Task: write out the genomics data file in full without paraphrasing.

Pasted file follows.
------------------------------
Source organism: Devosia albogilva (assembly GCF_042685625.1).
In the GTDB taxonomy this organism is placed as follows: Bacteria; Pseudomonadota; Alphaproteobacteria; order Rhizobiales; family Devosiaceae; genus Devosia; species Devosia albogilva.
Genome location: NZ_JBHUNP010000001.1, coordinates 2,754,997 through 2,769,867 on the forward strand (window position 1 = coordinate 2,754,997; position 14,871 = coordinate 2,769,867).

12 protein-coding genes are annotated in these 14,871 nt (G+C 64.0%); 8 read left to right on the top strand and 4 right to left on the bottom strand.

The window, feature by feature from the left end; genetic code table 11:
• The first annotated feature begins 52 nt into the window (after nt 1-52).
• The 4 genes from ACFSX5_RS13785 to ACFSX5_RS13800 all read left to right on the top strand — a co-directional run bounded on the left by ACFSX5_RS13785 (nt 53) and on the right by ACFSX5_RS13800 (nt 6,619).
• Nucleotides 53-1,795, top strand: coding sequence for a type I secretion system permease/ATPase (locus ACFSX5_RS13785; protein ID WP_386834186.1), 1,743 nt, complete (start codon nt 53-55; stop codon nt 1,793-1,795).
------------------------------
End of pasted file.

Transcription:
Source organism: Devosia albogilva (assembly GCF_042685625.1).
In the GTDB taxonomy this organism is placed as follows: Bacteria; Pseudomonadota; Alphaproteobacteria; order Rhizobiales; family Devosiaceae; genus Devosia; species Devosia albogilva.
Genome location: NZ_JBHUNP010000001.1, coordinates 2,754,997 through 2,769,867 on the forward strand (window position 1 = coordinate 2,754,997; position 14,871 = coordinate 2,769,867).

12 protein-coding genes are annotated in these 14,871 nt (G+C 64.0%); 8 read left to right on the top strand and 4 right to left on the bottom strand.

The window, feature by feature from the left end; genetic code table 11:
• The first annotated feature begins 52 nt into the window (after nt 1-52).
• The 4 genes from ACFSX5_RS13785 to ACFSX5_RS13800 all read left to right on the top strand — a co-directional run bounded on the left by ACFSX5_RS13785 (nt 53) and on the right by ACFSX5_RS13800 (nt 6,619).
• Nucleotides 53-1,795, top strand: coding sequence for a type I secretion system permease/ATPase (locus ACFSX5_RS13785; protein ID WP_386834186.1), 1,743 nt, complete (start codon nt 53-55; stop codon nt 1,793-1,795).